Developing a Cost Effective 15-year Plan to Comply with the Gas MEGA-Rule – Part 5
Developing a Team to Manage Project Outage Clearances to Support a Gas Mega Rule Mitigation Plan
This article is the fifth in a series to help operators create a successful and cost-efficient mitigation program to implement their 15-year plans in compliance with Part 1 of PHMSA’s Gas Mega Rule. These articles will help operators understand some of the pitfalls they may encounter when implementing their 15-year plans, and to understand some of industry’s best practices to speed the implementation of their mitigation plan while being as cost efficient as possible.
GTS has been helping operators across the country with their gas transmission and distribution engineering for over 20 years. For the past ten years, California gas utilities have been implementing a California regulation mandate similar to the PHMSA Gas Mega-Rule. GTS has been the leading gas engineering firm involved with their mitigation plans including the design of over 1,400 miles of in-situ hydrotests, hundreds of miles of pipe replacement, ILI upgrades in both dense urban and rural locations, hundreds of valve automation upgrades, HDDs, distribution main replacement, regulator station replacements, program management, and more. GTS is also one of the leading consultants nationwide for helping operators establish a compliant Records Management Systems (TVC Records) (§192.67, 205, 517), perform MAOP Reconfirmation (§192.624), and Material Verification (§192.607), and develop a 15-year mitigation plan to comply with the requirements of the Gas Mega-Rule.
On July 1, 2020, Part 1 of PHMSA’s Gas Mega-Rule went into effect. Many of the changes in the “Mega-Rule” are intended to mitigate factors that can lead to damaging pipeline incidents in the future. The Mega-Rule requires operators to:
- Establish an Integrity Management Plan and all required procedures documented by July 1, 2021;
- Verify 50% of pipeline mileage by July 3, 2028; and
- Verify 100% of pipeline mileage by July 2, 2035.
Operators will need to establish compliant Records Management Systems (TVC Records) (§§§192.67, 205, 517), perform MAOP Reconfirmation (§192.624), and Material Verification (§192.607), and develop a 15-year mitigation plan to comply with the requirements of the Gas Mega-Rule. Through best practice experiences and benchmarking, GTS believes the development of the processes, procedures, and documentation management are key components for operators to consider and perform to effectively implement these programs with long-lasting and excellent results.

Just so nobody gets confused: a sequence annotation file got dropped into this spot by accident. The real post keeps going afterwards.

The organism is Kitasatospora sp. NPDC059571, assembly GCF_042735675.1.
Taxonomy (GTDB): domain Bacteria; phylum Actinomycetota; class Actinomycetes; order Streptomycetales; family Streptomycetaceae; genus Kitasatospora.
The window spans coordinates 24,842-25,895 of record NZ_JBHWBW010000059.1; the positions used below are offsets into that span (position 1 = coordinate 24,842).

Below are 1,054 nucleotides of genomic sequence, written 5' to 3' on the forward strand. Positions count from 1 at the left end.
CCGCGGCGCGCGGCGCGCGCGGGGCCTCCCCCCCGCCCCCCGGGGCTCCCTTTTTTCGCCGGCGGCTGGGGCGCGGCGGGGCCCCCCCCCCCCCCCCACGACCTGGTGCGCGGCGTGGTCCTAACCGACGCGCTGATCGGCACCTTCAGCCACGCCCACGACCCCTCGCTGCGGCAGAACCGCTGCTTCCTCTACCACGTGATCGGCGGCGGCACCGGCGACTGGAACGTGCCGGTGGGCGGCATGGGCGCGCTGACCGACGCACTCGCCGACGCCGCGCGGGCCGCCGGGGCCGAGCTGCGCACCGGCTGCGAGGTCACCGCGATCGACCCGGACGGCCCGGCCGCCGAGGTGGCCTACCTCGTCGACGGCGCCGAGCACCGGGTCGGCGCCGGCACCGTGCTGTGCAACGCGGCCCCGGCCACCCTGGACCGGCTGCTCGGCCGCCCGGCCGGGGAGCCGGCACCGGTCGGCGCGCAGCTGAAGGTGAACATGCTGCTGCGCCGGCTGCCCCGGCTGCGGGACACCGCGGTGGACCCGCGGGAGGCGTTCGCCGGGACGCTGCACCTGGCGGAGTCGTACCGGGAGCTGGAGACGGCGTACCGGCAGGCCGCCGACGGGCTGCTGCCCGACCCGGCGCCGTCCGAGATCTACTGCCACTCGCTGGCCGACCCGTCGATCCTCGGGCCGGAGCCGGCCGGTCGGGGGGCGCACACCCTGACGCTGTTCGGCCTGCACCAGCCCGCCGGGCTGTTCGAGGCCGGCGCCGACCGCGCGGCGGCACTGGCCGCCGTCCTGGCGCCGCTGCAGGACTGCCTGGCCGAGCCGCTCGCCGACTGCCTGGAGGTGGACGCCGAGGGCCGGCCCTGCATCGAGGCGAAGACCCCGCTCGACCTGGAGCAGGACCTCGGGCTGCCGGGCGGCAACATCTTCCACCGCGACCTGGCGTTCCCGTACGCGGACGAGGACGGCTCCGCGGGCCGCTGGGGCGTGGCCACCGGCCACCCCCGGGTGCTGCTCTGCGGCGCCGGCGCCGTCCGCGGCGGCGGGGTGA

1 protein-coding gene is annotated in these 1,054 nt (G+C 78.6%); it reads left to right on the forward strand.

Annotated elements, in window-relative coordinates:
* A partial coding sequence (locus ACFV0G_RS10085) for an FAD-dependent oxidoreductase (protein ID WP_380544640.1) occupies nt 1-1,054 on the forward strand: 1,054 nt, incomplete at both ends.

If your 15-year mitigation program to comply with Part 1 of PHMSA’s Gas Mega Rule involves a lot of hydrotests, pipe replacements, in-line inspections, valve replacements and automation, then the pace of your work will likely be significantly influenced by an Operator’s ability to shut down their pipeline systems to perform the work. This pipeline shutdown process has multiple names but for this article let’s call the process an outage clearance. An outage clearance occurs when an operations team develops an outage plan involving a sequence of valve operations that isolates a pipeline or station and is followed by a blow down (evacuation) of the gas in the pipeline. Once the gas pipeline is blown down, construction crews can safely perform the intended work (hydrotest, pipe replacement tie-in, valve replacement tie-in, etc.)
The personnel on the team performing the outage clearance are typically very experienced and familiar with the pipeline system including any complications or nuances of the system. Typically, this team is in house, not contracted, and may also perform routine maintenance on the pipeline system and have very little time in their schedules to perform outage clearances. Even when outage clearances are well-planned, an emergency or other event can cause the outage clearance team to cancel a planned outage in order to respond to the more urgent event. This schedule uncertainty can produce costly delays for the project teams implementing your 15-year plan.